Cultures & Traditions

African Art in Context

Tradition-based African art is often characterized as “art for life’s sake” or “art as a matter of life and death” in contrast to “art for art’s sake”—an inherited 19th-century Western notion that art is self-sufficient, requiring no justification from a belief system outside of itself. Traditional African art served a purpose (and does still in some cultures) as an agent of religion, social stability, and social control. Art that has a purpose is not unique to African or other non-Western cultures but occurs in Western ones as well. Among the works of art at the Dallas Museum of Art, a Greek statue of a young man from the 4th century B.C.E. and a Spanish altarpiece from the late 15th century exemplify this notion. The Greek statue memorialized a male who died in the prime of life and was part of a sculptural program in an architectural shrine (1966.26). The altarpiece was a devotional object. It was originally installed in a church behind and above the altar on which Christian religious rituals were performed (1939.1.1). Like the Greek statue and Spanish altarpiece, African works of art were not meant to be viewed in a museum. Rather, they were placed in shrines and on personal or communal altars, carried in public processions,and worn as regalia or in a masquerade. The works of art in the African collection reveal the extraordinary diversity of sub-Saharan cultures and visual traditions.

The oldest extant African art, including that of ancient Egypt, dates from the 8th millennium B.C.E., while that of sub-Saharan Africa, the area from which most objects in the DMA originated, dates from the 1st millennium B.C.E. The oldest works of art in the DMA’s collections are a terracotta male figure from the modern state of Sokoto in northwestern Nigeria that dates from between 200 B.C.E and 200 C.E. (1994.195.McD) and a standing female figure, from a pre-Dogon culture in Mali, that is conservatively dated from the 11th to 13th century (1974.Sc.1). These are followed by cast copper alloy figures and a carved ivory waist pendant from the Benin kingdom that date from the 16th to 18th century. All are made of durable materials or, in the case of the pre-Dogon figure, survived owing to a combination of a durable material (hardwood) and the dry climate of the western Sudan. As with most African art collections, the majority of the works at the DMA were made of wood or other organic materials during the late 19th to mid 20th century. Had they remained in Africa these objects would have been destroyed by the moist climate and wood-eating insects inhabiting the rain forests. The prevailing opinion maintains most extant wooden sculptures are replacements; that is, they were in use for not more than a generation or two before they were brought out of Africa. It was customary to replace ritual objects with new ones.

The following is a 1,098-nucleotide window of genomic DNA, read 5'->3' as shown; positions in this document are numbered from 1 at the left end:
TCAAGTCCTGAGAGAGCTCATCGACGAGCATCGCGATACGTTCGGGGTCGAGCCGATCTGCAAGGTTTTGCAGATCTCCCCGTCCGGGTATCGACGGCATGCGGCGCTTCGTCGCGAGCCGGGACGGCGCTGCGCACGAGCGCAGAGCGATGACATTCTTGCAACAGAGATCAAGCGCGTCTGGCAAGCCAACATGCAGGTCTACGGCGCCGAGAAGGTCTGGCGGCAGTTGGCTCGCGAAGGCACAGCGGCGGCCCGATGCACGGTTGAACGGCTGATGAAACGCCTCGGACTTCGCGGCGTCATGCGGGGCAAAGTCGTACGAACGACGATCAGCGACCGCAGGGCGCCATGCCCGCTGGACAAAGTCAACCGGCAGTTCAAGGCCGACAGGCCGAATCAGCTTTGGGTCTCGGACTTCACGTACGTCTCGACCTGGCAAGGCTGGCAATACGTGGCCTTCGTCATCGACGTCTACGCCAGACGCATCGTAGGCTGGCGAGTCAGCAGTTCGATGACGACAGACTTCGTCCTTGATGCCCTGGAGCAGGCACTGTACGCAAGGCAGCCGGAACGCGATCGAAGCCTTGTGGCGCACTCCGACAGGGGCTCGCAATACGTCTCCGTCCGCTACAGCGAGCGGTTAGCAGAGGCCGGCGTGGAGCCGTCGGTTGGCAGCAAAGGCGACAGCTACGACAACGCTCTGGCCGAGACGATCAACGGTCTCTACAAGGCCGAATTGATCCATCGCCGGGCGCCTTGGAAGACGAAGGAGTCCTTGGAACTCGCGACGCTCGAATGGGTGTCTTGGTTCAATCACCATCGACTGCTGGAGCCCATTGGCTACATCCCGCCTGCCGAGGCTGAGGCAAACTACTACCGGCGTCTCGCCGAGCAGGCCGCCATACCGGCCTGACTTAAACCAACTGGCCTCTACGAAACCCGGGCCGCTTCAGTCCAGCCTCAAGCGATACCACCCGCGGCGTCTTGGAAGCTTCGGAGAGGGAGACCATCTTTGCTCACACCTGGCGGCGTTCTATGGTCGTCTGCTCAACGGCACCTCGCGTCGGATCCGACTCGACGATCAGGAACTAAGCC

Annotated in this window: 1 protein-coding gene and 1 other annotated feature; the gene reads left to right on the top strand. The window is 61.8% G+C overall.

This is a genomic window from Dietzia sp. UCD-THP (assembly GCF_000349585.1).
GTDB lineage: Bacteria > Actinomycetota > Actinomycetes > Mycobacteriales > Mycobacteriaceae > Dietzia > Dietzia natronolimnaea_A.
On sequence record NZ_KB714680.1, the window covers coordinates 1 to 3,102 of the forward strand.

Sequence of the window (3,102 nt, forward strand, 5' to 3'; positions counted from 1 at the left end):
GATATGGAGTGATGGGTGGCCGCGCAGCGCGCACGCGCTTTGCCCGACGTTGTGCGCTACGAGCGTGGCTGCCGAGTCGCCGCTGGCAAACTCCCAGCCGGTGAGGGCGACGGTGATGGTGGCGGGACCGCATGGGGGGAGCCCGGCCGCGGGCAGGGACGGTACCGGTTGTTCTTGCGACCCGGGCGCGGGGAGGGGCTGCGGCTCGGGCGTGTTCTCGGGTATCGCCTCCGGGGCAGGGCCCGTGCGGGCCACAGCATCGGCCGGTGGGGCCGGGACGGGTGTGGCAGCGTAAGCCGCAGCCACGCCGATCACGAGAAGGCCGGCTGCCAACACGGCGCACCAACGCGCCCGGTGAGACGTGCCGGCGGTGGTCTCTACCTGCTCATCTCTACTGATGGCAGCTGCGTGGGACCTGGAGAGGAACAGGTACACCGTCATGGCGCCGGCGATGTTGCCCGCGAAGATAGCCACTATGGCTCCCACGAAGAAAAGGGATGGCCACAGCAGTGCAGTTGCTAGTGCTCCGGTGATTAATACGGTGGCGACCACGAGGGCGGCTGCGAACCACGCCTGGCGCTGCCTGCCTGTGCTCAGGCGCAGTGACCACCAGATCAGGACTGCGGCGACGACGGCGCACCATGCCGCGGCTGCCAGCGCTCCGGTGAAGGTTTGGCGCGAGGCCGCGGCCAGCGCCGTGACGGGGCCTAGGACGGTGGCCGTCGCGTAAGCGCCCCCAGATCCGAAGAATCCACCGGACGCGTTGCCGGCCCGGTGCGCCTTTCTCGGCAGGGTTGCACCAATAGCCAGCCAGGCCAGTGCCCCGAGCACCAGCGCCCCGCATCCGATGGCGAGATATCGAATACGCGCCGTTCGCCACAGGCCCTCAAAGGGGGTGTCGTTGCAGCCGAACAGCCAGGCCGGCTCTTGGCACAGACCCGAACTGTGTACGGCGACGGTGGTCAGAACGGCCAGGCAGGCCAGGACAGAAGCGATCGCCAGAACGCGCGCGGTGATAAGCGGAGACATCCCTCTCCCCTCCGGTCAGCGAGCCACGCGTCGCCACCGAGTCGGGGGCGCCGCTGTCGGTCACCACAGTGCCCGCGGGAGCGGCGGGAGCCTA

The history of African art, like the history of Africa itself, remains a work in progress. The reconstruction of Africa’s art history, especially south of the Sahara where conventional systems of inscription are absent, depends upon indigenous oral traditions and early European and Arabic documents from travelers, missionaries, merchants, and colonial officers. Sources of information also include linguistics, archaeology, and scientific dating methods such as radiocarbon dating analysis for organic materials and thermoluminescence tests on fired clay objects. X-ray procedures, including computed axial tomography (CT or CAT scan) and magnetic resonance imaging (MRI), are also being used for this purpose.

Appreciating African art requires a perceptual adjustment away from the western aesthetic of measuring the human form against the yardstick of classical Greek statuary, in favor of a different cultural lens. The proportions of the classical Greco-Roman figure—with the head being one-seventh of the standing figure—typify the Western ideal. The head-to-body ratio of most African figures is usually one to three or one to four. To the uninitiated eye, the head is out of proportion to the rest of the body. From a personal perspective, the African artist emphasizes that which is important—the head, because it is the site of the major sensory organs and an individual’s essential nature and destiny; sexual organs, because they are essential for reproduction; and the navel and breasts, because they provide nourishment. Hands and feet are sometimes accentuated because they are active and provide stability.

Ideal beauty and the height of virility or fertility (ephebism) rather than “the warts and all” realism are depicted regardless of the age or anatomy of the male or female sitter who may have served as a model for the spirit that is embodied by a mask or figure. The human form may be highly stylized or naturalistic. Almost invariably, the facial expression on African sculptures is calm. An elder’s beard is the only indication of age on the otherwise unlined, youthful face of a physically fit male. Exceptions to portraying ideal beauty are masks and figures that represent diseases and malevolent spirits, though there are exceptions to this general rule. In compositions that include more than one individual, artists use “social perspective” to identify the most important person in a group. That personage is depicted larger than others and is placed at the center of the composition. These facts and observations can serve as a rudimentary frame, or context, for the study and appreciation of African art.

Adapted from

Roslyn A. Walker, The Arts of Africa at the Dallas Museum of Art (New Haven and London: Yale University Press, 2009), 29-35.

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